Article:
[A Pig At Large by Wilfrid: May 27, 2013]
I think it's about six years since I was last in Nashville, and the place hasn't changed much. Work took me there on this occasion, but I found some time to play.
A welcoming city, nicely balmy at 80F, full of music (and beer, and whisky). A little too full of churches for my personal taste (overheard: "If you don't finish your homework, you can't go to Bible class.")
Not a center of fine cuisine, even with the strides made in other US regional cities. And in any case, I only had time for fast food.
At least there are independent burger and BBQ outlets in downtown. Not just the chains.
Late a night, work done, I headed for the obvious nightlife destination, that brief but legendary strip of Broadway lined with honky tonks.
I found myself reflecting on the fundamental difference between Nashville honky tonks and downtown music clubs in New York. The latter feature singer-songwriters eager to share the latest communings with their personal muse: pages from their diary, turned into song. It's about them (and there's usually a cover charge).
In Nashville, the music scene is highly competitive, and the performers work for tips. Grabbing a hot shift on a Friday or Saturday night and filling the place means making the rent. And so the overwhelming priority in Nashville is to entertain. It's not "here's a song I wrote about my recent relationship"--it's "what do y'all want to hear?"
Some of the joints have expanded and modernized since I was last here, notably Rippy's, which is much bigger and brighter.
But mostly, it remained the old, vintage scene. I wasn't noting the names of performers, but the two musical highlights of my stay were a breakneck, rocking version of "Lil' Ol' Wine Drinker Me," and a countryfied "No Woman, No Cry."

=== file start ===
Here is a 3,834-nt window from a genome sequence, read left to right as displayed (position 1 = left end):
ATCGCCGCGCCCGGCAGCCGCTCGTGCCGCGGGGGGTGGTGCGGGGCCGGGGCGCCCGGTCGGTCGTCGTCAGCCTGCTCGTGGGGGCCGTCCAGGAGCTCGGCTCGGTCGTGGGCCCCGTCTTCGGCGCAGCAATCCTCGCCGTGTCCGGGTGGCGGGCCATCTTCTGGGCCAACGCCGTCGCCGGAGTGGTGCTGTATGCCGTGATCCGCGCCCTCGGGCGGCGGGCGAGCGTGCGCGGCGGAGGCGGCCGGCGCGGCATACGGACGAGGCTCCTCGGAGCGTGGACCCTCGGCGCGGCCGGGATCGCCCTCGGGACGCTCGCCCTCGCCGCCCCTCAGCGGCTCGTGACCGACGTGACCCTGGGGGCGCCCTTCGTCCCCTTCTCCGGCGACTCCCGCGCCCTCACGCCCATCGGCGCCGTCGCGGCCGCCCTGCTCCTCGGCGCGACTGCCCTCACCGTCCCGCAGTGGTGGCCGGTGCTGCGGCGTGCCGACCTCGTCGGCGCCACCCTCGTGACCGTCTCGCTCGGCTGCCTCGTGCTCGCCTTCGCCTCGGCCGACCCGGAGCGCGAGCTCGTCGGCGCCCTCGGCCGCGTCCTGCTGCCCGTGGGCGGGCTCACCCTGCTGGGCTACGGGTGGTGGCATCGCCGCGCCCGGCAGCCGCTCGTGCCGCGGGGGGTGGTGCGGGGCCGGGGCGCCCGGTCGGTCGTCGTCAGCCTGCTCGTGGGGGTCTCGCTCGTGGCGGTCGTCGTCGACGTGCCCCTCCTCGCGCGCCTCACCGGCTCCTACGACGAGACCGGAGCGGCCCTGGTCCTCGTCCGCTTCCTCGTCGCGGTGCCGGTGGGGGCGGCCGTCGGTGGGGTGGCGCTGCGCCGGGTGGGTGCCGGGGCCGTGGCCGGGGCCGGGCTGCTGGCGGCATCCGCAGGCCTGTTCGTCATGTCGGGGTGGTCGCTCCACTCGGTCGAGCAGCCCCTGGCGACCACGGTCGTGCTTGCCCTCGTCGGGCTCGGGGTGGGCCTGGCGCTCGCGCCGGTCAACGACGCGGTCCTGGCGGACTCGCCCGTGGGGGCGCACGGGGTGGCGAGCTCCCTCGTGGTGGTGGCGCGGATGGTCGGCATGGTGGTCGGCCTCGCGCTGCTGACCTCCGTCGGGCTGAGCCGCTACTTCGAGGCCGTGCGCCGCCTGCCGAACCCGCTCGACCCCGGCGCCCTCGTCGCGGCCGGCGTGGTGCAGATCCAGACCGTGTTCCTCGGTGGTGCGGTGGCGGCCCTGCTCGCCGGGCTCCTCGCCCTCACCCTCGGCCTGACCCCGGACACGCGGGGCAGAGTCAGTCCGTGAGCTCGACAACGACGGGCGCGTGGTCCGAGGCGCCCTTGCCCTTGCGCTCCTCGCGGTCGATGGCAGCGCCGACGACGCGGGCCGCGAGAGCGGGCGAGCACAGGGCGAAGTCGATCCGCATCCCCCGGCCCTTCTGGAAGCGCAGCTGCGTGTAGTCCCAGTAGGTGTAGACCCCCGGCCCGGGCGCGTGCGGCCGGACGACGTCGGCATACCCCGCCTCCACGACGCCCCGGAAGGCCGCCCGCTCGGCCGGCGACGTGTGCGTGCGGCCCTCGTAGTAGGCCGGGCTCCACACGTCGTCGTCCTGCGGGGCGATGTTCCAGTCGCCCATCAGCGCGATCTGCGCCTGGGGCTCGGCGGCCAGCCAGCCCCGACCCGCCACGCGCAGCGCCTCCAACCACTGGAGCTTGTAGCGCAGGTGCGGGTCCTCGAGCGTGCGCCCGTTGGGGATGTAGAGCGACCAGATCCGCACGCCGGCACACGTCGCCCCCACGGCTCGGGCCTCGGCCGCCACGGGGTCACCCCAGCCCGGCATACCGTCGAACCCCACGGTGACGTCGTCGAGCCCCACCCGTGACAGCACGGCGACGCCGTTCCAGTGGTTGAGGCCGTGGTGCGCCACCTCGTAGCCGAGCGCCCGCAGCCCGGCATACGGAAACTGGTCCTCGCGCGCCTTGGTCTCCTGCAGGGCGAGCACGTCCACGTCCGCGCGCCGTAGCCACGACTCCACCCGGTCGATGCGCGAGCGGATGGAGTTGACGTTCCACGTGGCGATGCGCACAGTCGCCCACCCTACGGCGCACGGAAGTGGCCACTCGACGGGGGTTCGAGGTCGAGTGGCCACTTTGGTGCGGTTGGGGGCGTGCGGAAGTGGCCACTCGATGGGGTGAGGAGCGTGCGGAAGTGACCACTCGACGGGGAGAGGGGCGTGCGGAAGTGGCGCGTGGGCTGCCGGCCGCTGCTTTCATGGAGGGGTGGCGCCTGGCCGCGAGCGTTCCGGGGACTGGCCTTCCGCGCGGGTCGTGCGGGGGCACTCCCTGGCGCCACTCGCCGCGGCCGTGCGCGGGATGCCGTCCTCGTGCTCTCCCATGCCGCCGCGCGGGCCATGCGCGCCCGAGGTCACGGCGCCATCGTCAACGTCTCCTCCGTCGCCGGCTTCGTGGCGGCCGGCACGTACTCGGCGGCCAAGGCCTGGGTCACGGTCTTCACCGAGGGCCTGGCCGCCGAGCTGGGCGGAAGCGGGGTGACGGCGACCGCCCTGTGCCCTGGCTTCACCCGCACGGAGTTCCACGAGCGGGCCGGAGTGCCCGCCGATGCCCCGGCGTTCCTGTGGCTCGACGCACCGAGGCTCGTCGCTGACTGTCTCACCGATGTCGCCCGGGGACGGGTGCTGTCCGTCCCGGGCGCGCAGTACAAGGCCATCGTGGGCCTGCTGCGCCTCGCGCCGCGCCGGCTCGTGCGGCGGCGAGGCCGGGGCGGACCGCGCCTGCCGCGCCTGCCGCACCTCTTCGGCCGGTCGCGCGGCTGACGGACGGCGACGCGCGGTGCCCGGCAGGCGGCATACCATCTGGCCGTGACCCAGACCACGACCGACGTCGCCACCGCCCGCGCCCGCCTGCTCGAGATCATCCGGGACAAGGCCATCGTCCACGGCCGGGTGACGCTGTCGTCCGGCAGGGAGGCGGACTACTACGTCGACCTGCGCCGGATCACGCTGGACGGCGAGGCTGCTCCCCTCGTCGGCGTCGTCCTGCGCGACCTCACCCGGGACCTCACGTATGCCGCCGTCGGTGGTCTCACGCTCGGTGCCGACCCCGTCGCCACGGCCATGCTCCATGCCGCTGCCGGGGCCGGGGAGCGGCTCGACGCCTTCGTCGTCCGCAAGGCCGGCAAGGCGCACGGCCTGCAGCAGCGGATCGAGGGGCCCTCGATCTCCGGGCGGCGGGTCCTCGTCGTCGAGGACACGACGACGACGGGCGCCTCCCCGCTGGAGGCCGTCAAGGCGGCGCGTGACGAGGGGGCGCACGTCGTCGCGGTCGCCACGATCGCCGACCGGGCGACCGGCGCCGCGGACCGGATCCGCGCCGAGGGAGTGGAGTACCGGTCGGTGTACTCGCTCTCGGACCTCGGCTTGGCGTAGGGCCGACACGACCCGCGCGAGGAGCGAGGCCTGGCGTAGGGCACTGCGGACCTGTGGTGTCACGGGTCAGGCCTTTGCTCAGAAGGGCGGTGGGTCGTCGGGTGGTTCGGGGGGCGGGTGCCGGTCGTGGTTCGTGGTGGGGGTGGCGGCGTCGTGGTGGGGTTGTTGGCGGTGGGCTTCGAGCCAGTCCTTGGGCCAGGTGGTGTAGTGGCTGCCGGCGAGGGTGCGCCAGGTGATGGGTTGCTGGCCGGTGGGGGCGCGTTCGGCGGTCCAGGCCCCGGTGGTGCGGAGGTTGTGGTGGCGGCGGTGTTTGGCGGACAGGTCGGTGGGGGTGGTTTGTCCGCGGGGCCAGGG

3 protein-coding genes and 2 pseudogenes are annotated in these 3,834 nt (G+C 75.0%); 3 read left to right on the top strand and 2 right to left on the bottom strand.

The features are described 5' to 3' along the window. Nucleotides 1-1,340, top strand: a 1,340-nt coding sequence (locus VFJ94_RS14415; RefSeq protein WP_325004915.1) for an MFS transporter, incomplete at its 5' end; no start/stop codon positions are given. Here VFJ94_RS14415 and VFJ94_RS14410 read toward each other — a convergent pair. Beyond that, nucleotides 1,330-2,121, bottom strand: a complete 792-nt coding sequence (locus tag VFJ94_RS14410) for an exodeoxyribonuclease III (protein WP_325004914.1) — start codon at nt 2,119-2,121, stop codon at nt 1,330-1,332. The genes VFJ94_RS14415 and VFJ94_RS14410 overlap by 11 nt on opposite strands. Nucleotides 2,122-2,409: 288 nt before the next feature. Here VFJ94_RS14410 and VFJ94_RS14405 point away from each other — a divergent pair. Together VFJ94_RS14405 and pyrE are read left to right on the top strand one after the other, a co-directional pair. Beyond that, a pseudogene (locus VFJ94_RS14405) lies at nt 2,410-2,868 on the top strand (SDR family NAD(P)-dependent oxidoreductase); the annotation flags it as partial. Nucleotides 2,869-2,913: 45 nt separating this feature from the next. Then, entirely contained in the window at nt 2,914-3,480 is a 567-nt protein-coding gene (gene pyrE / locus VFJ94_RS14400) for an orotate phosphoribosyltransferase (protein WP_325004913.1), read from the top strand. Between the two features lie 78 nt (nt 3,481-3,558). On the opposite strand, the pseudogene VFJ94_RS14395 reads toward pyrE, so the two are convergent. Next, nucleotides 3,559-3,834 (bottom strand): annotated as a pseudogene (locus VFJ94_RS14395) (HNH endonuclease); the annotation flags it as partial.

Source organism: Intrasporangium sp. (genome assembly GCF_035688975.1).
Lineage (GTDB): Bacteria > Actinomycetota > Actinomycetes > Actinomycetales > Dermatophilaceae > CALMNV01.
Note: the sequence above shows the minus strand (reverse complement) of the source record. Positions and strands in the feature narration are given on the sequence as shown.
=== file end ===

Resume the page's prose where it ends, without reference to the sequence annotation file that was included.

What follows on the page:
Mr Ryman still stands watch over the auditorium of which he was chief benefactor. Overheard: "It looks like a church." Of course, that's what it was: it was built for prayer meetings before anyone had the idea of hiring it out for a local radio show, which ultimately became the "Grand Ole Opry."
At the Honky Tonk Grill, I had a hard time turning down the Recession Special (fried bologna sandwich, chips, and a PBR--five bucks). I chose a juicy cheeseburger, freshly flipped on a very busy grill.
On a different evening, I should emphasize, the Double Wide Cheeseburger at Trailer Park Paradise, was a monster.
Very charred (there's no rare or medium nonsense here), dripping with melted cheese. I regret I didn't order the Big Al Challenge--five of those patties in a sandwich, served over chili fries. Not so much because I wanted to eat it, but because I wanted to photograph it for posterity.
And the bands played on. Mostly country, some bluegrass ("hillbilly" they call it), and of course some dispiriting mainstream rock. I was there during the week, but I bet you hear a lot more rock at the weekends.
And finally some whisky jars, usefully being used a light shade. Nobody was drinking out of them.